This post is part of a series about WCF extensibility points. For a list of all previous posts and planned future ones, go to the index page.
The last of the behavior interfaces in WCF is the IOperationBehavior. The scope of this one is limited to an individual operation, so one can have different operations in the same contract. For example, the OperationBehaviorAttribute can define that some specific operations in the contract will auto-complete transactions (if the operation returns successfully, i.e., does not throw an exception). Operation behaviors are typically used for those scenarios, when one wants fine-grained control over the operations in a service contract.
Public implementations in WCF
- DataContractSerializerOperationBehavior: Defines the runtime behavior for the DataContractSerializer used to serialize the parameters to the operation.
- XmlSerializerOperationBehavior: Defines the runtime behavior for the XmlSerializer used to serialize the parameters to the operation.
- OperationBehaviorAttribute: Defines some attributes which apply to the operation, such as transaction parameters or impersonation options.
- ReceiveContextEnabledAttribute: Defines that the operation controls the acknowledgement that the message was completely received. Used in queue scenarios.
- TransactionFlowAttribute: Defines whether the operation accepts incoming transactions from a client.
- AspNetCacheProfileAttribute: Defines the ASP.NET output cache profile for the operation.
- WebGetAttribute: Indicates that the operation (in REST services) is a retrieval operation, to be consumed via HTTP GET requests.
- WebInvokeAttribute: Indicates that the operation (in REST services) is an invoke operation, to be consumed via HTTP verbs other than GET.
Again, like in the previous behavior interfaces, Validate is called first, with the operation description passed as a parameter. If the behavior finds the description violating some of its logic, it should throw an exception to abort the host (or the client) from opening. AddBindingParameters is called next, and again this is not commonly used.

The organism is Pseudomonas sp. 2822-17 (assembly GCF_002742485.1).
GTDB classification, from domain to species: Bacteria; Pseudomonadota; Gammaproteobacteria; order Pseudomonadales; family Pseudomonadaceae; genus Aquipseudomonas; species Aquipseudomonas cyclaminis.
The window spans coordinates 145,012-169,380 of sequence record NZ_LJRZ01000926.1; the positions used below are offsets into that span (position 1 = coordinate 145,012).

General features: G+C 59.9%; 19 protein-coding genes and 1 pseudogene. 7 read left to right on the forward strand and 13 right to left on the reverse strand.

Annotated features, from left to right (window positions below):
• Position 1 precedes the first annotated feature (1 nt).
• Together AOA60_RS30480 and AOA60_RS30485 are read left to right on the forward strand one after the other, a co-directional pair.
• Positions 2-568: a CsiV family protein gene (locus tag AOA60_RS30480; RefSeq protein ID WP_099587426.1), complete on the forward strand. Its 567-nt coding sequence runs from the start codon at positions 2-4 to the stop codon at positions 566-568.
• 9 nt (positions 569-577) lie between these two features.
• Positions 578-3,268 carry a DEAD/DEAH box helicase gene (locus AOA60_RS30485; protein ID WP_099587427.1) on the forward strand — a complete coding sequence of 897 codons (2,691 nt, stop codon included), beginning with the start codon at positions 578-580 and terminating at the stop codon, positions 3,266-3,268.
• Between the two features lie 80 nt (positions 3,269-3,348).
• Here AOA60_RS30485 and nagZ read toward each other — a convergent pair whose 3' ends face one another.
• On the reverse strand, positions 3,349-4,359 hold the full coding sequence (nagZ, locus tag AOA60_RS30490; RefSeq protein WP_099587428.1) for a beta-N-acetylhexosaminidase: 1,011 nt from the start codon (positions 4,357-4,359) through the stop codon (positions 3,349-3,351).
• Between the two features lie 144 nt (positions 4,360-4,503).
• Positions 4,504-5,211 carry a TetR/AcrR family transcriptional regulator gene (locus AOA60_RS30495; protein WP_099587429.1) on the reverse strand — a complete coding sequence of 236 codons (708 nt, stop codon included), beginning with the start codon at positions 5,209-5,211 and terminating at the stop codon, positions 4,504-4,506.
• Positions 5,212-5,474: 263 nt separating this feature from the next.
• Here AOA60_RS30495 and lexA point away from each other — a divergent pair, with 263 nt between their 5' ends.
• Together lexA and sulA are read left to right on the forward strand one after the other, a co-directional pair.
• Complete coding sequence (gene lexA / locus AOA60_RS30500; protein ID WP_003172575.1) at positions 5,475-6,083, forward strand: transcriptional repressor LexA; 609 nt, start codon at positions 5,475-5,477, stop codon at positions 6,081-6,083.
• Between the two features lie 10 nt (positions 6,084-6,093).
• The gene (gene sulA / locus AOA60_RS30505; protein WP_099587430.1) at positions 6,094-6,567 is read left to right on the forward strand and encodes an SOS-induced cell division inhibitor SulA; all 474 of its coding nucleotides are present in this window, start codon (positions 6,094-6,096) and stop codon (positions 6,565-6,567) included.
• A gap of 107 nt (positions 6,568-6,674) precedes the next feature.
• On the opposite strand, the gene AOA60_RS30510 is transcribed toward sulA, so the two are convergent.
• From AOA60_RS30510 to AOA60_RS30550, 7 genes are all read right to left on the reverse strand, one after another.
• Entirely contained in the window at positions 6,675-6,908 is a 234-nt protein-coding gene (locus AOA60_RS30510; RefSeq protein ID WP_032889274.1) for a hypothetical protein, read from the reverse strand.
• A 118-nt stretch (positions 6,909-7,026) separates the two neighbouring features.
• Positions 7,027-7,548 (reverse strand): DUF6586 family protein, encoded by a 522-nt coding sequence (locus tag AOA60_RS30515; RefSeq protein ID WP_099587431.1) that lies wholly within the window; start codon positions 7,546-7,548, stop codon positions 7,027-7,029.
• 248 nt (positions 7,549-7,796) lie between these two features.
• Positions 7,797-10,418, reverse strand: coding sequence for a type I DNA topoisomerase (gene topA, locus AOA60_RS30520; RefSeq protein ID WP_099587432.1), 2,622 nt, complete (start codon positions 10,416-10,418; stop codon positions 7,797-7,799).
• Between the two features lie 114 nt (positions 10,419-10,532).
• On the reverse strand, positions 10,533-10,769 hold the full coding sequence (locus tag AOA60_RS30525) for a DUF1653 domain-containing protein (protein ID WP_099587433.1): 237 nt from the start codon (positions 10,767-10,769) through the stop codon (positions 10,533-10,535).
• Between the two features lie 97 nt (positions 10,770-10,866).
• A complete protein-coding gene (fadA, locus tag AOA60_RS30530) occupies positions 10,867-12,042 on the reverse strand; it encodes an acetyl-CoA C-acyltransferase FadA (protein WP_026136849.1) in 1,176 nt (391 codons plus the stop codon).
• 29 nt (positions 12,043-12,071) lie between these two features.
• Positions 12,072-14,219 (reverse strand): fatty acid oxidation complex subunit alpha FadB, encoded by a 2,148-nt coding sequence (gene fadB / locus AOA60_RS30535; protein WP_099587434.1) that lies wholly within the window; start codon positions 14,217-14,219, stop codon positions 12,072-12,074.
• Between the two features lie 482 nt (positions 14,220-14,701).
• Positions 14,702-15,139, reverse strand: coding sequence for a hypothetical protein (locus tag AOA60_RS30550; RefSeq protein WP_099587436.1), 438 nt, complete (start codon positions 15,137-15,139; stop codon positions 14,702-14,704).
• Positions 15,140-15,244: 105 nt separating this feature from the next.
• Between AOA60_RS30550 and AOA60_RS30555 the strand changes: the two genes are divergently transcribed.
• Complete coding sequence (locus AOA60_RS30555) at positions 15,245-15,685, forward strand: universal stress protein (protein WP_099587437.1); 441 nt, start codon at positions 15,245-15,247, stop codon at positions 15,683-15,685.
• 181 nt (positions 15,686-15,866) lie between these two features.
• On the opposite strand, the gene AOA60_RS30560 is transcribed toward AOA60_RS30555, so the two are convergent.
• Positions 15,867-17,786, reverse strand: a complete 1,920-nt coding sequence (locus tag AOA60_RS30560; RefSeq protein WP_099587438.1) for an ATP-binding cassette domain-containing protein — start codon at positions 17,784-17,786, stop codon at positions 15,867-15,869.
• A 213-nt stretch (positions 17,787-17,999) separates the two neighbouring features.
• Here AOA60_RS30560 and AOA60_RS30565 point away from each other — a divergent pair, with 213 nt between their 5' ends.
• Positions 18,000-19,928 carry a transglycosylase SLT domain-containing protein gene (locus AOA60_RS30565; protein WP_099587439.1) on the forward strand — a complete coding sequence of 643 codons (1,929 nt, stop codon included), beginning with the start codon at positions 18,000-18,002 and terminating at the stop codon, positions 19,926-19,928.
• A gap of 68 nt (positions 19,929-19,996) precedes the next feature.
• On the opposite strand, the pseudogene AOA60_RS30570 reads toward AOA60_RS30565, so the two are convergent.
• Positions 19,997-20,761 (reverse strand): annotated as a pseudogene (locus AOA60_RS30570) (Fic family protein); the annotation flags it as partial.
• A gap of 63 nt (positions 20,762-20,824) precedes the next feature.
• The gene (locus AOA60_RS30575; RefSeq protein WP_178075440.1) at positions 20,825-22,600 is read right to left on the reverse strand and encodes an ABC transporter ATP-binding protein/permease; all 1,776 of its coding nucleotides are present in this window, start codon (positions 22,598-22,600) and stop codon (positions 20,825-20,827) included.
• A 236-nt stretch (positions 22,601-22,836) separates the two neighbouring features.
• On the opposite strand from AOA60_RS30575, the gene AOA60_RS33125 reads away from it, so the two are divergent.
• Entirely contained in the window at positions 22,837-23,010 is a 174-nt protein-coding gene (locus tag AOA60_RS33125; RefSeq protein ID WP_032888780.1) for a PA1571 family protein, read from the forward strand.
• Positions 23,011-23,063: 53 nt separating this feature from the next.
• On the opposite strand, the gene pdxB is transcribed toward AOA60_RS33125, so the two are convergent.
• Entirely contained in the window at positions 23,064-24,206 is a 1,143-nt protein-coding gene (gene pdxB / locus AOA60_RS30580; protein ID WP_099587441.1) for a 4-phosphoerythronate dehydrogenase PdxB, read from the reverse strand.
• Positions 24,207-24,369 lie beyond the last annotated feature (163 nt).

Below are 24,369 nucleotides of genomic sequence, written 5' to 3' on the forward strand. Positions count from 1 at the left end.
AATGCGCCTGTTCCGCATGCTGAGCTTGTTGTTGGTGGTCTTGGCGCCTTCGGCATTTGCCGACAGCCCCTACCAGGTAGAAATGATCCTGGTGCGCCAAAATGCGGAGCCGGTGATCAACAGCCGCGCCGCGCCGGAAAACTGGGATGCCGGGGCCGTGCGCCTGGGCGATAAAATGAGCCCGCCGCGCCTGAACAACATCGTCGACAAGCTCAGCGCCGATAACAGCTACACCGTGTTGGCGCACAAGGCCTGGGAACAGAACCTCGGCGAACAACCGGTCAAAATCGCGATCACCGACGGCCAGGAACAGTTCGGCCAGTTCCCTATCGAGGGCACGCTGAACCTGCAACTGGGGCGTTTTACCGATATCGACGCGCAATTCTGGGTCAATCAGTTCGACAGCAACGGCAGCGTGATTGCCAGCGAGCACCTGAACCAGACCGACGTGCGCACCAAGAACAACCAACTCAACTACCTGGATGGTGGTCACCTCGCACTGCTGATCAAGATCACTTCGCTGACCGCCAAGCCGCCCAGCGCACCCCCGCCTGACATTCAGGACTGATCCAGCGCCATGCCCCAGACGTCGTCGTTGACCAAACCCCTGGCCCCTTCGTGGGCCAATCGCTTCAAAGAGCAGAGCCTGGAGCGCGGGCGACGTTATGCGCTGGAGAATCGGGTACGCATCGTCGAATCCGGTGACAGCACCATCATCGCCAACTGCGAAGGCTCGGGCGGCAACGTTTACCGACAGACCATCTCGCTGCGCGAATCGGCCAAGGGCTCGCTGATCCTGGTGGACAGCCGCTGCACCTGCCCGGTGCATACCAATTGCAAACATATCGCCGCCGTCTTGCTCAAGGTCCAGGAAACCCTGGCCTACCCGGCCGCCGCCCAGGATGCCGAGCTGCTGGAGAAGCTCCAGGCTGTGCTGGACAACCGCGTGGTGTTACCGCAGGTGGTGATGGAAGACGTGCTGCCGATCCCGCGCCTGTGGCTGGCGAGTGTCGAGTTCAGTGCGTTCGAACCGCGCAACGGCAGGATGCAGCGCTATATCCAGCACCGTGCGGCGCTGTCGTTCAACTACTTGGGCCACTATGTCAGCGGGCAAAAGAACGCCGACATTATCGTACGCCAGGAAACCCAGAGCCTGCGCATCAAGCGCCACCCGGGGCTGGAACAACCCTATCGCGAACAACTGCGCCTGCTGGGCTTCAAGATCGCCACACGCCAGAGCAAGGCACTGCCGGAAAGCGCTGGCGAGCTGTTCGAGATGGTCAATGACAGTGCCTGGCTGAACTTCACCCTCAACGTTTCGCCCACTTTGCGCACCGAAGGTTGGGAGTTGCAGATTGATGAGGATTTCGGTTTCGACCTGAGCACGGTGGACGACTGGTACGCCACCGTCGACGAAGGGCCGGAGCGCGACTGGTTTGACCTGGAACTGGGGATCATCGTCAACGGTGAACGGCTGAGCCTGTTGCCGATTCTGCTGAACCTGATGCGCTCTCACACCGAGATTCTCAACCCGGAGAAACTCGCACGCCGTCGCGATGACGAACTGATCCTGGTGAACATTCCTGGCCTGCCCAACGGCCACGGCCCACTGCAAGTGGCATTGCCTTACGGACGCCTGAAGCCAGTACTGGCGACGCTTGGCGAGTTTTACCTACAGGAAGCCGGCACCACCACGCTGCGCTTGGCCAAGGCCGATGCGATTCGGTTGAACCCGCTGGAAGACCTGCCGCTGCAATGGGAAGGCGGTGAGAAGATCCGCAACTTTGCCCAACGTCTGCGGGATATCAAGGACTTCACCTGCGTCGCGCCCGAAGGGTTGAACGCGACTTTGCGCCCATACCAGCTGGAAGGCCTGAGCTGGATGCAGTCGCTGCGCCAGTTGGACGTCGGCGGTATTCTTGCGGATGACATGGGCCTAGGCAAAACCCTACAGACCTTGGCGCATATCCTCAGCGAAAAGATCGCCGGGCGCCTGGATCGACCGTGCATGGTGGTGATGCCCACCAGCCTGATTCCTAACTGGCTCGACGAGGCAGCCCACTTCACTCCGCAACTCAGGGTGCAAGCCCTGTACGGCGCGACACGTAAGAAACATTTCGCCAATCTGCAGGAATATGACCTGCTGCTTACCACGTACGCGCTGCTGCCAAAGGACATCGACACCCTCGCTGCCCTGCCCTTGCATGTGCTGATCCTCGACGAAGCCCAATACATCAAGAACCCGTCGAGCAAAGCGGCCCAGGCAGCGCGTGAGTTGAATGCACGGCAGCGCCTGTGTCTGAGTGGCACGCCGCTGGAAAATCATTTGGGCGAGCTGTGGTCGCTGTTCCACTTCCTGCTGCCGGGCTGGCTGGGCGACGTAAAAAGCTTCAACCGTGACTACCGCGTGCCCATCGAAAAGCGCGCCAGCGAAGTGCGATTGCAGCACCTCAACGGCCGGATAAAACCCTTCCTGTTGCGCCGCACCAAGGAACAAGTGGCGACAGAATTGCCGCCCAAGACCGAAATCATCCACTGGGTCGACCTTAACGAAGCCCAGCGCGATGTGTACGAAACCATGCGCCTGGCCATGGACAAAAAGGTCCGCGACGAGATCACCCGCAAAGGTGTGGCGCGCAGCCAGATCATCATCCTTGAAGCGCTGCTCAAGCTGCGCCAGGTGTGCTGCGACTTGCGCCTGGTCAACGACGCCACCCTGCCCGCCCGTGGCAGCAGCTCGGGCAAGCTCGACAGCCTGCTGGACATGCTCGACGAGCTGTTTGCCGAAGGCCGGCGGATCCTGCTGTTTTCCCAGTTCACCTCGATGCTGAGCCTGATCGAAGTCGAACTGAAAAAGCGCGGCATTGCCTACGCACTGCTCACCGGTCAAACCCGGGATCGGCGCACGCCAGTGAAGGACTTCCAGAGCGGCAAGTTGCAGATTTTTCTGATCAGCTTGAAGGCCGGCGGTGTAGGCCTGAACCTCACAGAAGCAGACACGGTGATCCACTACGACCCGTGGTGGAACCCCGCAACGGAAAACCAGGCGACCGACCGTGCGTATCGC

ApplyDispatchBehavior and ApplyClientBehavior are called last, and they receive the operation description and the operation runtime (DispatchOperation for the server side, ClientOperation for client side). Among the properties in the operation runtime which are commonly used are the list of parameter inspectors (client / server) and the message formatter (client / server), which will be covered later in this series.
How to add an operation behavior
Via service / endpoint / contract description (server): You can obtain a reference to the operation description via the contract description, and from there you can get a reference to the list of operation behaviors:
Via channel factory / generated proxy (client): Like on the server side, once you get a reference to the endpoint, you can reference the contract, then the operation description collection. Notice that (just like in the service) you don’t need to enumerate all the operations, you can select by name to apply the behavior to specific operations.
Via attributes: If the operation behavior is derived from System.Attribute, it can be applied to the operation, either at the contract interface or at the actual implementation of the operation in the service code, and it will be added to the operation description by WCF. Adding it to both places is the same as adding it to a single one (the list of behaviors is a dictionary keyed by the behavior type, so a behavior collection cannot have more than one instance of each type).
Using configuration: Configuration is not an option for adding operation behaviors.
Real world scenario: a better parameter inspector